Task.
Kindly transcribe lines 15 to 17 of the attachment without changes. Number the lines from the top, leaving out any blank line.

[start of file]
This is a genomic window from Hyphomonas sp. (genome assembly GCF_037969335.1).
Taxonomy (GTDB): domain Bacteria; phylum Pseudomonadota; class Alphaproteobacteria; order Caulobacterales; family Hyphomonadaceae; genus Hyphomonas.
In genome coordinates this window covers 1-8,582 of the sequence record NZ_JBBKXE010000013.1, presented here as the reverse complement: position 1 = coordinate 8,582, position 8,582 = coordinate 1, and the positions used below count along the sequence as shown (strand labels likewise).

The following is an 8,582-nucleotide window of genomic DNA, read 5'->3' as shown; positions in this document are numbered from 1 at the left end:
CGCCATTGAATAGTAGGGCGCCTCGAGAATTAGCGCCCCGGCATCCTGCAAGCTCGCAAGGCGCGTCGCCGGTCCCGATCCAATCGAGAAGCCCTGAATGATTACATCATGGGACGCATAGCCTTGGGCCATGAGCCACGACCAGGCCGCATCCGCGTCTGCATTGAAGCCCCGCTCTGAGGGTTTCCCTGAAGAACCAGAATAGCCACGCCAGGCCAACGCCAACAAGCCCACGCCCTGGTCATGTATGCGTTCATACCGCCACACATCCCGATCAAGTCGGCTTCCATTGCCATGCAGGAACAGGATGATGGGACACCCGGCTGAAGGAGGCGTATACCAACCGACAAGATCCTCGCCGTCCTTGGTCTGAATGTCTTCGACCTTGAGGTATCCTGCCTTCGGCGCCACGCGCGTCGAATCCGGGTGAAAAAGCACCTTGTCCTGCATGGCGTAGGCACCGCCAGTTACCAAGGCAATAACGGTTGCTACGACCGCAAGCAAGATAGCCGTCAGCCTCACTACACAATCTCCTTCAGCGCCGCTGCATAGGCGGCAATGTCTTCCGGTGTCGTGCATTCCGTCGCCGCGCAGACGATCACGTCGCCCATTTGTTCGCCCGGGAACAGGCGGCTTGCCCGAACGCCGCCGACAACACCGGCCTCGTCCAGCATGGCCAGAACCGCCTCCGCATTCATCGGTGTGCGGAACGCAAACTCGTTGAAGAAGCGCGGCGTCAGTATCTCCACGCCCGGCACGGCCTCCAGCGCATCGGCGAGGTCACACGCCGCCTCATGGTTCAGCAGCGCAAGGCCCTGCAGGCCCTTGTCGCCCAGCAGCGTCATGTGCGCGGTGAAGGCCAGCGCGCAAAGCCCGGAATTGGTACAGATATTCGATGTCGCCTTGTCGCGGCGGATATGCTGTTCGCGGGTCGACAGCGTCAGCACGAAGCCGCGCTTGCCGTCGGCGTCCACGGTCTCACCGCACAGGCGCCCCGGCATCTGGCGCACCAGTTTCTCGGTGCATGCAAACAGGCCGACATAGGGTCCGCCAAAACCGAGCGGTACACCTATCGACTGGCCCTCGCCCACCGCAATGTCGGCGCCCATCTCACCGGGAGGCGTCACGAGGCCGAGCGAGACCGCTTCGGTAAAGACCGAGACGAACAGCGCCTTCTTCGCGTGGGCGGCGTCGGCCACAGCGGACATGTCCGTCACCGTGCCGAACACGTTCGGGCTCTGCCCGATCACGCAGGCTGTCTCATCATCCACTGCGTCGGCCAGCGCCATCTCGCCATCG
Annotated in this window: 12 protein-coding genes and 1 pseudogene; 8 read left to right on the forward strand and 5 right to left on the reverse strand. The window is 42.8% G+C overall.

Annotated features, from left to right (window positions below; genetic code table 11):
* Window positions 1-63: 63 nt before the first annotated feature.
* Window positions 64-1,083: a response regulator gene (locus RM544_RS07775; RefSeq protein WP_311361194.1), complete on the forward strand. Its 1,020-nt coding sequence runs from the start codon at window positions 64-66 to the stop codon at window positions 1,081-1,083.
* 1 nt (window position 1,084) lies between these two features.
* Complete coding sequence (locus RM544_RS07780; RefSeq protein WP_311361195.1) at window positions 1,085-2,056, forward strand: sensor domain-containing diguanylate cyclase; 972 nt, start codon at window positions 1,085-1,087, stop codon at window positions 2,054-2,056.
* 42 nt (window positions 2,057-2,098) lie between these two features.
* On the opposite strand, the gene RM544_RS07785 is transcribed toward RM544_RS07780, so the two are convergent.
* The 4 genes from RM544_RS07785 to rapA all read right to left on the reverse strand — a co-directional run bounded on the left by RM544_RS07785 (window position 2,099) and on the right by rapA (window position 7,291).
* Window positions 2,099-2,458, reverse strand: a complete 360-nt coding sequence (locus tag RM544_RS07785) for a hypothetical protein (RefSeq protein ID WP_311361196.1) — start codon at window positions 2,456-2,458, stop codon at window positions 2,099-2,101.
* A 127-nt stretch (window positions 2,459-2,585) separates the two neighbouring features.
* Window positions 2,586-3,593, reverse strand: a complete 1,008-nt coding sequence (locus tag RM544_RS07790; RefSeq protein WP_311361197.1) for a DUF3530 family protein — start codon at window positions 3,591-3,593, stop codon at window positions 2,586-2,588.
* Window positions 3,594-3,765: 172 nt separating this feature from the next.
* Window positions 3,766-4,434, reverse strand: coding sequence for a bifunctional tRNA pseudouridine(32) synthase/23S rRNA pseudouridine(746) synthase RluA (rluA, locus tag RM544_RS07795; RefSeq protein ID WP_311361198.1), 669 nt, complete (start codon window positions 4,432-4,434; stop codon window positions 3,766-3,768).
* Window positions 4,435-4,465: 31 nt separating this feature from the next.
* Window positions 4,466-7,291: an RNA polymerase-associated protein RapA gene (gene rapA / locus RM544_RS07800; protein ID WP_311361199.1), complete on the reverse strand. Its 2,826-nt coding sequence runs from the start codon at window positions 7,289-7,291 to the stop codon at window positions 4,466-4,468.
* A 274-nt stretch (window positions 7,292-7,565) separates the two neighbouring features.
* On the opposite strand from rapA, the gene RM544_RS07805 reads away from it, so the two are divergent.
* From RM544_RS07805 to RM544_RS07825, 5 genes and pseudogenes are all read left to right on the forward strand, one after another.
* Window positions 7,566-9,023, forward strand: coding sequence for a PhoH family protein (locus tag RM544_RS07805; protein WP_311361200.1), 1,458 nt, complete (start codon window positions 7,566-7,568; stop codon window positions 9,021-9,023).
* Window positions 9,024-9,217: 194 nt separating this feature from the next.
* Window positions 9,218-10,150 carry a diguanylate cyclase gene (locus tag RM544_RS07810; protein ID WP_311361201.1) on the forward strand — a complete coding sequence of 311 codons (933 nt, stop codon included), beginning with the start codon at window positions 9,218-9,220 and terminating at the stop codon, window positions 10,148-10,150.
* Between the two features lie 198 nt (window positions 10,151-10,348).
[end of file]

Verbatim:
* Window positions 2,099-2,458, reverse strand: a complete 360-nt coding sequence (locus tag RM544_RS07785) for a hypothetical protein (RefSeq protein ID WP_311361196.1) — start codon at window positions 2,456-2,458, stop codon at window positions 2,099-2,101.
* A 127-nt stretch (window positions 2,459-2,585) separates the two neighbouring features.
* Window positions 2,586-3,593, reverse strand: a complete 1,008-nt coding sequence (locus tag RM544_RS07790; RefSeq protein WP_311361197.1) for a DUF3530 family protein — start codon at window positions 3,591-3,593, stop codon at window positions 2,586-2,588.